I'm an anxious person.
My spouse often notes this. "I'd tell you not to worry," he'll say, "but you're going to anyway." This has been a facet of my personality for as long as I can remember.
As a Christian, I dealt with it the way the only way that I knew: I prayed. It was like a litany constantly running in the back of my mind. "Please let me get there on time, please don't let it start raining right now, please let me say the right thing, please, God, please."
So what happens when life gets rough and you know there's no one to turn to?
It's been a question that's been at the back of my mind for the past few weeks, as we went through the mortgage process and got moved in. So many things were going wrong, and I had absolutely no control over any of them--and then it dawned on me that no one really did.
What do you do? You learn to rely on other people and trust them to get things done.
So when your appraisal keeps coming back wrong, and you have to delay your closing twice, you say to yourself, "It's alright. I'm going to trust Brett, he says he can get it done."
And when that doesn't work, and it seems like Brett can't get it done, you explore your options. You contact your VA regional office. You find out that if they can't get it resolved, you can ask to have the appraisal reassigned. You find out you have choices.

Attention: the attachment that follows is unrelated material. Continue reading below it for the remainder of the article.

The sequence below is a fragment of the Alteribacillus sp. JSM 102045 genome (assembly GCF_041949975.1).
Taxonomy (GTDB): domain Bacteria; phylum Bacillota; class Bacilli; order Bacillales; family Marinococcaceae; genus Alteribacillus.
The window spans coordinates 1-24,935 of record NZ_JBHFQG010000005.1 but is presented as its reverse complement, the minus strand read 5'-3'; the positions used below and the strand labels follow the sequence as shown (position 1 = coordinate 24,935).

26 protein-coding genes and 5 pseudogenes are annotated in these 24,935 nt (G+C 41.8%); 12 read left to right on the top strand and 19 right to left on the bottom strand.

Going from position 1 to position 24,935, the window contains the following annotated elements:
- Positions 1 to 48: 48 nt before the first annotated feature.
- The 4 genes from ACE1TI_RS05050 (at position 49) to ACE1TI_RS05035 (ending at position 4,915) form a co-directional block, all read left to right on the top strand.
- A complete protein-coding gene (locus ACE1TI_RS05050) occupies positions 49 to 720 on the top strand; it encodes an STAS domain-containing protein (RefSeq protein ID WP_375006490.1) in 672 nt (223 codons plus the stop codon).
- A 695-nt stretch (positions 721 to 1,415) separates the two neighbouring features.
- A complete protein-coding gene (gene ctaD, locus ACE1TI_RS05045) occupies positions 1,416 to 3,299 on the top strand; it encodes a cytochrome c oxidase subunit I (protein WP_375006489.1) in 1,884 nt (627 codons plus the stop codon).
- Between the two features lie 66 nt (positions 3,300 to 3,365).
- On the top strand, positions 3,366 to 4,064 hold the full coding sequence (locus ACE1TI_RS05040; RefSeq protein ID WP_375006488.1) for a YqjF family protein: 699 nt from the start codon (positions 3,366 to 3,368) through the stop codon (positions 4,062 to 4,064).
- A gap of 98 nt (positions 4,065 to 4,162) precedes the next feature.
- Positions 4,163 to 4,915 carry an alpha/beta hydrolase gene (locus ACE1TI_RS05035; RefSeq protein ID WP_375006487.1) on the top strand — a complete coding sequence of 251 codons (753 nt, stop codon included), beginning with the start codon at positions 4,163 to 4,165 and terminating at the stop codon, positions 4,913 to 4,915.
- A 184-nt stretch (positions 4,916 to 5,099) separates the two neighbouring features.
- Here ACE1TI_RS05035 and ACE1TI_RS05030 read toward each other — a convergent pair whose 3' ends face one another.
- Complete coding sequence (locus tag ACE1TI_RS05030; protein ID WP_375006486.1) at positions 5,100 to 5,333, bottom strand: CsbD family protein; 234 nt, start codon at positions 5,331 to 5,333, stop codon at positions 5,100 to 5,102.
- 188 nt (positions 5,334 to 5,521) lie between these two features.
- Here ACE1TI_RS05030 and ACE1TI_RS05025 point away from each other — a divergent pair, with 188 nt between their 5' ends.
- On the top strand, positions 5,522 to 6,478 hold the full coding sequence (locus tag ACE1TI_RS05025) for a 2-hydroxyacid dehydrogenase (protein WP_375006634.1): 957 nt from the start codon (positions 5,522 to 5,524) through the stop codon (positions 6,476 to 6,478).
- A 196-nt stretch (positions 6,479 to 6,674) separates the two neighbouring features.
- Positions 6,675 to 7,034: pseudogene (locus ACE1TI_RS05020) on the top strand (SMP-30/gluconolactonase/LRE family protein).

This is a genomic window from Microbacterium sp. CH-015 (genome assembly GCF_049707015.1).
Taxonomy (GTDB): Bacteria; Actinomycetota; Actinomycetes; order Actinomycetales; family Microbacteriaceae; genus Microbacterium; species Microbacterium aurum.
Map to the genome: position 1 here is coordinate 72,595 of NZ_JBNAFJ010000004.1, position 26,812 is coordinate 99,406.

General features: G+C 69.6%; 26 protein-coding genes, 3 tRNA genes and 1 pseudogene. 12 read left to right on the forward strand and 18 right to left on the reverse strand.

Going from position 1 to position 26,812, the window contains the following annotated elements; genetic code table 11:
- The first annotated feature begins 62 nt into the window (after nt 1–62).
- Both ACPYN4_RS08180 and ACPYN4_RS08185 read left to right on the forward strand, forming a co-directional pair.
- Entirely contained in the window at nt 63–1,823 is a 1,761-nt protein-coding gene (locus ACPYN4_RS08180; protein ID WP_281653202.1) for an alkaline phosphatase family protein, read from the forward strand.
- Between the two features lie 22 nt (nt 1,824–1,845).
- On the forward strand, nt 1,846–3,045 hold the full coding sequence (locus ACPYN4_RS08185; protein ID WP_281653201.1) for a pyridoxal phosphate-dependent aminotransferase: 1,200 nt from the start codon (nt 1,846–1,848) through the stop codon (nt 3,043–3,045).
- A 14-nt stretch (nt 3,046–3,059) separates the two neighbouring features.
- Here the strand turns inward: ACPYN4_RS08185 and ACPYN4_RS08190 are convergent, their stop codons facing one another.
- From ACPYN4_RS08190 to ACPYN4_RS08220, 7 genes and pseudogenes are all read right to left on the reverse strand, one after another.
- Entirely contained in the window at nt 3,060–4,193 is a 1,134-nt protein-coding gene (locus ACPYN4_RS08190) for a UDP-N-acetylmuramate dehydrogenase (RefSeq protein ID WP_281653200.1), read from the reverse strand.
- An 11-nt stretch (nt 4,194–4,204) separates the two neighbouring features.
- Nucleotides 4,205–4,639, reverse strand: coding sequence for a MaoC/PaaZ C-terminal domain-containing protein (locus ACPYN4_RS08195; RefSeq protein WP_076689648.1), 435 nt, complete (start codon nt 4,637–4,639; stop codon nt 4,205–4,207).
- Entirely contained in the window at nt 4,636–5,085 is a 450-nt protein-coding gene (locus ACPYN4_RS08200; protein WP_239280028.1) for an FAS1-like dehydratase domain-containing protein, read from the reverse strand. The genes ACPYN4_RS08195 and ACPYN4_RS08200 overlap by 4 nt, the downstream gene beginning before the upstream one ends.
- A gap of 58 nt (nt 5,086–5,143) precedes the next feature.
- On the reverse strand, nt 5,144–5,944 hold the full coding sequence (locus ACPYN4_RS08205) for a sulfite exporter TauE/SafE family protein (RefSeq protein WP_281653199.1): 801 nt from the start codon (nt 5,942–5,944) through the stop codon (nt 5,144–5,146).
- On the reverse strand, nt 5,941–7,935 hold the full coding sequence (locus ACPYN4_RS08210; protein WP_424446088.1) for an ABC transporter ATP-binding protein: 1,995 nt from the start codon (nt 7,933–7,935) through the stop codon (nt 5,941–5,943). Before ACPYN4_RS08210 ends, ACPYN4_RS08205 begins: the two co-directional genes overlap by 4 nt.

And when your landlord is being difficult about you clearing your prior residence, you put your head down and you figure out compromises. You work together, even when you don't necessarily care for the way the situation is turning out.
When you're moving, and Uhaul has no trucks, you decide to call their headquarters and figure it out. You look at Budget and Penske. You explore your options. You make plans.
When your spouse takes off down the road in that Uhaul packed to the brim, you trust him. He says he knows how to drive it. You tell the anxious little voice in the back of your head to fuck off, because it's hot, and you're cranky.
You learn to trust in yourself. When you're driving back and forth between cities in the rain because you live in one but your kid has school in another, and your windshield wipers aren't the best because you keep forgetting to replace them, you remind yourself that you can do it.
When you're living apart from your significant other because said kid still has school (thank FSM for the last day today!), you tell yourself, "Hey, I can do this. It's just X more days."
This is one of the first major life experiences I've had since I left Christianity. As a recovering Christian, it's been interesting to explore the changes in my behavior, and I've been surprised that I sometimes fall back into the same litany. Sometimes, I even wished I could believe, just so that I'd have the assurance that someone else was up there, listening and making things happen for me.
But in the end? In the end, I feel like I've learned a lot more coming through this process the way that I have. My spouse and I are closer. I feel more confident in myself. I feel like I've grown as a person.
And I get to put all of the blame and/or praise where it belongs: with the people involved.